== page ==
As far as the Arts situation in Kansas is concerned. There was a march on Topeka this past week to voice the concerns of Kansans who support the arts and public arts media. Many people and politicians showed up to make their concerns known. Unfortunately, Governor Brownback passed an executive order to abolish the commission, however it appears that there is strong support within the Senate to repeal the order. Even though this is good news, we still need your help to voice your concern until the measure is finally repealed. Please click here to see what you can do to help the public arts in Kansas. And as always, please attend concerts and enjoy your local arts scene. It is there to be appreciated, and who knows, you might learn something as well. I am learning all the time - it's my favorite part of life.
To leave you in a Valentine's mood, I'll leave you with an aria from one of my favorite operas, La Boheme, and from one of my favorite singers, Luciano Pavarotti, here is one of my all-time favorite arias, Che gelida manina.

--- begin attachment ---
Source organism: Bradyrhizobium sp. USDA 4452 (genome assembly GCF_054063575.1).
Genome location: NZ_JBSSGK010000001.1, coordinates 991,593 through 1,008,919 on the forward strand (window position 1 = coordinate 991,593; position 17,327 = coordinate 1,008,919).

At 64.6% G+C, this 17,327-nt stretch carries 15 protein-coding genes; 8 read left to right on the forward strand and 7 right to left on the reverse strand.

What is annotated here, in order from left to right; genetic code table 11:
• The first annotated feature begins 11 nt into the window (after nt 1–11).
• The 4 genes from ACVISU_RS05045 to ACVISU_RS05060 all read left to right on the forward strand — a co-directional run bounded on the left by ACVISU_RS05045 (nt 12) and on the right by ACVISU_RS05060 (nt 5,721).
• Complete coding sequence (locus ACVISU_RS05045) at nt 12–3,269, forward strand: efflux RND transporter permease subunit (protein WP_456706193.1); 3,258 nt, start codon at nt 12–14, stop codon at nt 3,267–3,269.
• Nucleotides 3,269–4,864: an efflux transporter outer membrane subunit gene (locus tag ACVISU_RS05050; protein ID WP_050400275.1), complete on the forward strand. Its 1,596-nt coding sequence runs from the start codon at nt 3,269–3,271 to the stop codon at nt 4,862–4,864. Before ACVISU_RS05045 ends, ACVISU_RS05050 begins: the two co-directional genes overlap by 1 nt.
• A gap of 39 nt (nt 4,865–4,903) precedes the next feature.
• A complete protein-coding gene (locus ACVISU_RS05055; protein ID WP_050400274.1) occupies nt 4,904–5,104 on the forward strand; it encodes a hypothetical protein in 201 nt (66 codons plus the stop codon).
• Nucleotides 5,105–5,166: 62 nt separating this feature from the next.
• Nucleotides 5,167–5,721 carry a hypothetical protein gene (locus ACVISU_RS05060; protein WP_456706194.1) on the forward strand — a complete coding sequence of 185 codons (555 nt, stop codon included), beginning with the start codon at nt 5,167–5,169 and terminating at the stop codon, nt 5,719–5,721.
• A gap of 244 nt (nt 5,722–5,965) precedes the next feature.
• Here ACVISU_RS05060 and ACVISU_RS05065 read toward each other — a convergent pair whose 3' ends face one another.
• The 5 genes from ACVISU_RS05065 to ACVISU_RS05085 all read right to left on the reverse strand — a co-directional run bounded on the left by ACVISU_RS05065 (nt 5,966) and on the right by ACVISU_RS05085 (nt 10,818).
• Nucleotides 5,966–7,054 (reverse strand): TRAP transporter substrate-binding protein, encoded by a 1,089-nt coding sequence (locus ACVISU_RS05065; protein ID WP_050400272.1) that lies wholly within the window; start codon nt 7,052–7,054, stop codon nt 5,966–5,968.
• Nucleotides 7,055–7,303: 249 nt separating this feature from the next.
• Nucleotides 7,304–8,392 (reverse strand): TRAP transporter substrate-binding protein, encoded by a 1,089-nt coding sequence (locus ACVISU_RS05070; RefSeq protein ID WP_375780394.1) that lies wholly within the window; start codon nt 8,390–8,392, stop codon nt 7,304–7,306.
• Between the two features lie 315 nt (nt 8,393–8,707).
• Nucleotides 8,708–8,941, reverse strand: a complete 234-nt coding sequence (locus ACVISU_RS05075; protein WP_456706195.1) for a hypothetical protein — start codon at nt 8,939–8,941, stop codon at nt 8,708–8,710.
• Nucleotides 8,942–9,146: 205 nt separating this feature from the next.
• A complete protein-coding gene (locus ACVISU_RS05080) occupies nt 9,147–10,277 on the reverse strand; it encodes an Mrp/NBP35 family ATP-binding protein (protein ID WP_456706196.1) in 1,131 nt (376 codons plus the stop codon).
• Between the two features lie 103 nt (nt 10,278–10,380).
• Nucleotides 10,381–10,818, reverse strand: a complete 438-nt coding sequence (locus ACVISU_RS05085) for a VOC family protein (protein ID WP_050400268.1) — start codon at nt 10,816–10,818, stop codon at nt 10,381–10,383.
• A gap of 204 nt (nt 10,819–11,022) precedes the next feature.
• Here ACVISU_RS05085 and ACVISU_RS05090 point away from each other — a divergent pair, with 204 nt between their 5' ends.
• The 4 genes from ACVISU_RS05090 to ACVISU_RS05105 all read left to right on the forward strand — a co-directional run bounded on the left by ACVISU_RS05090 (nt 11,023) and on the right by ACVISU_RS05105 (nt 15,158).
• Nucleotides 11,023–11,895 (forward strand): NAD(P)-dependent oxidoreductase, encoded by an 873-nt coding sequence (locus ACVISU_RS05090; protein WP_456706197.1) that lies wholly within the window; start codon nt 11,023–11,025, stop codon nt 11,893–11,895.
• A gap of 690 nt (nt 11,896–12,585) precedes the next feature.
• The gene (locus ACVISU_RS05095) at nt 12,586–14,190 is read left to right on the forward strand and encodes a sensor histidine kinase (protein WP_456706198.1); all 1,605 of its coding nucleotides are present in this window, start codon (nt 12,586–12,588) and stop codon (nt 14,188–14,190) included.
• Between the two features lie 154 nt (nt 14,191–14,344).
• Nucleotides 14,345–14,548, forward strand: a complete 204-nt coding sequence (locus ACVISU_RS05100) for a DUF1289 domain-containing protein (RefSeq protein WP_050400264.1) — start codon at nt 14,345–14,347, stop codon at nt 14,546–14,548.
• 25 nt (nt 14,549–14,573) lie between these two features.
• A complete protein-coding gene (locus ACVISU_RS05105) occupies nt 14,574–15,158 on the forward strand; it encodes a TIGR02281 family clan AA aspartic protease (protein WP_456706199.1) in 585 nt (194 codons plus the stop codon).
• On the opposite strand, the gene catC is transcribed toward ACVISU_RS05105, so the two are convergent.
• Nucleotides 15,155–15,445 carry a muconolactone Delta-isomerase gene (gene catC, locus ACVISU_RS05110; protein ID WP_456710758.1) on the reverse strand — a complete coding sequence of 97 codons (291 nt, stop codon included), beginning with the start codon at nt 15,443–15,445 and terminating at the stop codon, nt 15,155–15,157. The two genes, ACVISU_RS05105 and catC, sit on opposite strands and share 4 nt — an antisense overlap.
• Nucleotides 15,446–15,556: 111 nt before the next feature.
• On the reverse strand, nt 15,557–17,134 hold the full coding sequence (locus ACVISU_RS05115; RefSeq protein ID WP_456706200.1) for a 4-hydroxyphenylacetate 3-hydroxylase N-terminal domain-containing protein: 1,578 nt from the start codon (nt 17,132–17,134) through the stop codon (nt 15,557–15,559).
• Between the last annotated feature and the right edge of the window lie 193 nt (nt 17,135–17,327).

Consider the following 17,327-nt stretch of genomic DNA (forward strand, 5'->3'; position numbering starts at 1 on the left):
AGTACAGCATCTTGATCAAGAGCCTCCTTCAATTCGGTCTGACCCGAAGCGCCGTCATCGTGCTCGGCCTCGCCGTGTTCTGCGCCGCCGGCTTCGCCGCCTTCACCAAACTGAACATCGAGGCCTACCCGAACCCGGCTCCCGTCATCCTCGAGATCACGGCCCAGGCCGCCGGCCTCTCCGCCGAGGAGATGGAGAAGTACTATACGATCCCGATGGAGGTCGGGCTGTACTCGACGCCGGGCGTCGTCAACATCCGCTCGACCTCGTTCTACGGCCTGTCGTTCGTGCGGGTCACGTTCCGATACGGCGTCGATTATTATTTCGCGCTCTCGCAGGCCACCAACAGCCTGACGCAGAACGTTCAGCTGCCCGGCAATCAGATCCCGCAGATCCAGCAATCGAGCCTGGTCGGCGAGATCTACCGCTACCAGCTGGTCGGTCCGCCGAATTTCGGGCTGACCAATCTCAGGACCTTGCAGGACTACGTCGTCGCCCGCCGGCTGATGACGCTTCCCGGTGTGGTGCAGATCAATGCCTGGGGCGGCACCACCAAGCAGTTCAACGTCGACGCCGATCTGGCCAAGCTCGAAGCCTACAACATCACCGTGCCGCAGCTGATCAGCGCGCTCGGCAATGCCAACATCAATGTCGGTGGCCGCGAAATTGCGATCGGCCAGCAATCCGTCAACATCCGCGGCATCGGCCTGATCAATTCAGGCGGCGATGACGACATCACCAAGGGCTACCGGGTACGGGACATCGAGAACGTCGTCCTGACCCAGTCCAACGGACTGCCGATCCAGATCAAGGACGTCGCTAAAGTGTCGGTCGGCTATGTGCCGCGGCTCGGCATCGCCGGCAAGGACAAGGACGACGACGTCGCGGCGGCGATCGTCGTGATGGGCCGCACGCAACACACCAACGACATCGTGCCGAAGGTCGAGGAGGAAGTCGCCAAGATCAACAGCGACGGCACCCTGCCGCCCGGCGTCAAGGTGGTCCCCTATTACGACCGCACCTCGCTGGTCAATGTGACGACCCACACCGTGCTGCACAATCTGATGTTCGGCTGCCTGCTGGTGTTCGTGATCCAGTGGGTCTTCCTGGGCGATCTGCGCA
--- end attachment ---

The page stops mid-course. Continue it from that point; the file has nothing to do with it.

- Conservatory Singers Concert of Bach Cantata No. 4 "Christ lag in Todesbanden" and the World Premiere of An American Requiem by William Averitt - 2/22
- Kansas City Lyric Opera Auditions - 2/26
- Tenor Soloist - Lord Nelson Mass by Haydn - Operation Breakthrough Benefit Concert at the Community of Christ Temple in Independence (where Jan Kraybill is the Principal Musician - she's one of my favorite people in the whole world) - 3/5
- Don Giovanni - Conservatory Opera - 3/17-20
- Wichita Symphony Orchestra Naftzger Young Artist Auditions - 4/2-3
- Conservatory Finale - Poulenc Gloria (probably on my top 10 favorite pieces ever) featuring the Conservatory Choirs and Orchestra - 4/23
- Administrative Director of the 33rd Annual Summer Choral Institute - 6/5-11
- Sugar Creek Opera Festival (Chicago) - role: tba, opera: Daughter of the Regiment, maybe Little Women as well - 7/20-8/7
- Kansas City Symphony Chorus Auditions - tba